Insider’s Guide to Determine Cut Quality And Selecting a Diamond for Ideal Light Performance

The cut of a diamond is by far the largest factor that determines its beauty. The better the cut, the better the brilliance and sparkle of the diamond. If the stone is cut is too deep or too shallow, light that enters the diamond will leak through it. This is why poorly cut diamonds often look darker and lifeless.

physics of light travel within a gemstone

Cut is said to be the most important C as it has the greatest bearing on the gem’s appearance. Personally, I fully agree with this statement. After all, why would you even want a diamond that is dull and resembles frozen spit?

Cut is a Pre-Requisite For Selecting Any Diamond

Cut grade is the objective assessment of the gem’s proportions and finishing. In grading reports, the cut grade is assigned as a combined rating of these 2 aspects. Using the GIA system as an example, diamonds can be classified into various grades such as Excellent, Very Good, Good, Fair, and Poor. As much as your budget allows, you should ALWAYS strive for a better cut grade in a diamond.

Ok, I know you are probably thinking… “Why are you telling me this? I know that cut is important. As long as I choose a GIA triple excellent diamond, wouldn’t all my problems be solved?”

Here’s what most people don’t know. While the GIA grading system can provide a fairly good assessment of the diamond’s brilliance, GIA also allows a wide range of proportions to exist within their triple excellent ratings.

This means that 2 diamonds with GIA triple excellent ratings might not necessarily look and perform the same. Ultimately, the subtle differences in proportions and facet alignment will affect the stone’s interaction with light.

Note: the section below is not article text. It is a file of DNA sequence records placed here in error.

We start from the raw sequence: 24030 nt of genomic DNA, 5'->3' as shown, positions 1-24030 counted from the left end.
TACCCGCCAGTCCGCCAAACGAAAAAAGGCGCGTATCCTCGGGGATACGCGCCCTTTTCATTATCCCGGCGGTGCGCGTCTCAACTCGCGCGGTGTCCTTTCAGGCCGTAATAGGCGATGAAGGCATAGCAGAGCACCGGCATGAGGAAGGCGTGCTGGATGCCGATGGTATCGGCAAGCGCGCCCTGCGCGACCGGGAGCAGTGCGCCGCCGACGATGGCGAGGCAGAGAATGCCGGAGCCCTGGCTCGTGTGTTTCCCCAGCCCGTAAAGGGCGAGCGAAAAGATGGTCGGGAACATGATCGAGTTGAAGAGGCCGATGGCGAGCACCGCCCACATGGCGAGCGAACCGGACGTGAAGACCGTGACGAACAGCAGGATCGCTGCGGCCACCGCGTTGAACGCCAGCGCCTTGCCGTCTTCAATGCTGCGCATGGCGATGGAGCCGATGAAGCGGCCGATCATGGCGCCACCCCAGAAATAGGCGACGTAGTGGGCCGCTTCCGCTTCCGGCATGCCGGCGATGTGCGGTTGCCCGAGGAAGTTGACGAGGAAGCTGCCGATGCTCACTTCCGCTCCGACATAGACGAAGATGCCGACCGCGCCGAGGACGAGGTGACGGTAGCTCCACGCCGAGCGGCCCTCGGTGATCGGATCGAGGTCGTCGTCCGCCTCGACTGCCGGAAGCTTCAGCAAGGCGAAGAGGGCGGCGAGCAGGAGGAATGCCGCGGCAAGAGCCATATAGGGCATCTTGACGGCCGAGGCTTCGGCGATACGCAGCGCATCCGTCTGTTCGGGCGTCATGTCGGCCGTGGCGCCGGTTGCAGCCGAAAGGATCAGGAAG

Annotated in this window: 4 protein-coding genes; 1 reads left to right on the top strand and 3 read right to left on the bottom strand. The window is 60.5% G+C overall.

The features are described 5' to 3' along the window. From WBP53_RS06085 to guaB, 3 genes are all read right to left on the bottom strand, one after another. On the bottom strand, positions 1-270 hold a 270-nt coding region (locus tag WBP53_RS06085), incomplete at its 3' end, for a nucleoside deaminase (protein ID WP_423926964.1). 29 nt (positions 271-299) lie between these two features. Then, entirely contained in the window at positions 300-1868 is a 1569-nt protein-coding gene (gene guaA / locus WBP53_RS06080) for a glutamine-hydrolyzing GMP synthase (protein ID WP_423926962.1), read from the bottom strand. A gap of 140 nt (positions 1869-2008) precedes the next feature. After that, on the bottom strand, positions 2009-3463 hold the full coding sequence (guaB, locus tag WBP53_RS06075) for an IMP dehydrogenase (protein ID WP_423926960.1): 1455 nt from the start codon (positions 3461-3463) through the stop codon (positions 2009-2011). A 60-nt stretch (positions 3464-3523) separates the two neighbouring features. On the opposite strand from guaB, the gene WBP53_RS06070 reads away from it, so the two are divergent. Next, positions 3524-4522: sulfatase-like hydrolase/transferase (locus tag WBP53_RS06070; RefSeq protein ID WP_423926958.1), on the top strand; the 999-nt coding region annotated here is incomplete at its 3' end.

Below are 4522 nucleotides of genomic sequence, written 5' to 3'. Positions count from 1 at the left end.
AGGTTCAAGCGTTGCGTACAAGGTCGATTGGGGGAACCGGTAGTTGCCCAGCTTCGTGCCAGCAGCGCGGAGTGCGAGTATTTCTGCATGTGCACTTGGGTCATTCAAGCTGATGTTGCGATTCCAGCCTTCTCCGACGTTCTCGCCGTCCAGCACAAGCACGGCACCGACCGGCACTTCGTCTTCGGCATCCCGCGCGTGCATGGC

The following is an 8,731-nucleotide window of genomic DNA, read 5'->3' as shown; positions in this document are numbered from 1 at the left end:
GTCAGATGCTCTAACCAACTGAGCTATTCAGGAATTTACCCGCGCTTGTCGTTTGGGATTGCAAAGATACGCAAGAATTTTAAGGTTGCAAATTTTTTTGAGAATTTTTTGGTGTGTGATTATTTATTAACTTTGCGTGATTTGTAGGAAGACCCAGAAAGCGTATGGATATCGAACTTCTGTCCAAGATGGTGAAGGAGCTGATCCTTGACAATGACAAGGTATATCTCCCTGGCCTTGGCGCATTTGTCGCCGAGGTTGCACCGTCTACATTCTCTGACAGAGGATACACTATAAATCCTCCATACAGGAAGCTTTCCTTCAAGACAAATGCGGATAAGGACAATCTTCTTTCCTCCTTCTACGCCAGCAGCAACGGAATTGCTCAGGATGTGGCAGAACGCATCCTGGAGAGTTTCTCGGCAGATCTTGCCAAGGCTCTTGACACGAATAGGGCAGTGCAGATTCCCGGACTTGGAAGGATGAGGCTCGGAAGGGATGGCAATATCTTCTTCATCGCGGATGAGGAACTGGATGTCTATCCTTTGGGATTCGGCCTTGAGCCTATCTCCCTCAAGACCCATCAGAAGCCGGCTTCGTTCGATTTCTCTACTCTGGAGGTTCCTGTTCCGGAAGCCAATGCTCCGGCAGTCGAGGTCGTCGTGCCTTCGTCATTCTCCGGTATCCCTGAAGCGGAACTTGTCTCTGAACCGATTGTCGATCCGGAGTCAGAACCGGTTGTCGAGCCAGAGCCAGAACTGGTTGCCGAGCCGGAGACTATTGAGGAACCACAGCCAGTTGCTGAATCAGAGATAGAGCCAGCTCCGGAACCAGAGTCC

To help you decide which diamond has better performance, you need to go beyond what the grading report says and perform a deeper analysis.

You can find examples of truly well-cut diamonds at and to help you benchmark and compare diamonds.’s Ideal Cut Proportions for Round Diamonds

When you are looking for diamonds cut for performance, the proportions (down to every 0.1° or 0.1%) matter because of light physics. Even if a diamond has the slightest deviation in angles (e.g. a 41.2° pavilion angle), it WILL impact light performance adversely.

As mentioned in the earlier section, grading labs like GIA allow a broad spectrum of proportions and varying degrees of light performance. The fact is, most cutters know this and consciously cut diamonds for maximum carat weight yield instead of performance.

The following table of proportions is designed to help you filter out the mediocre diamonds that reside within the GIA 3Ex grading range.

best proportions for round diamonds

Follow these proportions guidelines when shortlisting diamonds.

Table % 54.0% to 57.0%
Depth % 61.0% to 62.5%
Crown Angle 34.0° to 35.0°
Pavilion Angle 40.6° to 41.0°
Lower Girdles 75% to 80%
Star Facets 50% to 55%
Girdle Thickness T – M – ST

Before you get too carried away by numerical numbers, there’s something you need to be absolutely clear about. I will re-emphasize: this table of proportions is meant to be used for weeding out poorly cut diamonds. Just because a diamond has proportions that fall into those stated above doesn’t make it an auto-pick.

Why? Even if 2 diamonds has similar proportions on paper, they would still handle light differently in real life. The objective of filtering and eliminating diamonds via their proportions would leave you with a manageable number of diamonds for further investigation.

So, what’s next after you narrow down your initial selections based on the ideal proportions above? How do you take the analysis of your shortlisted diamonds to the next stage? Thankfully, there is a simple tool called the Idealscope which allows you to determine a diamond’s optics in an objective manner.

Find out more on the next page…

If you want to save yourself the hassle and frustration of finding a diamond cut for light performance, and are 2 vendors we highly recommend for diamonds withthe best sparkle and optics.

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  1. Avatar
    March 3, 2015 at 4:08 pm

    Hi Paul,

    Thanks for what may be the *best* diamond learning site out there, no joke. I’ve been researching about a month now, and I wish I had found your site earlier! On the other hand, I’m just glad I haven’t bought anything yet. I’ve already avoided many, many pitfalls, and am now aware of more due to your site. This brings me to my question: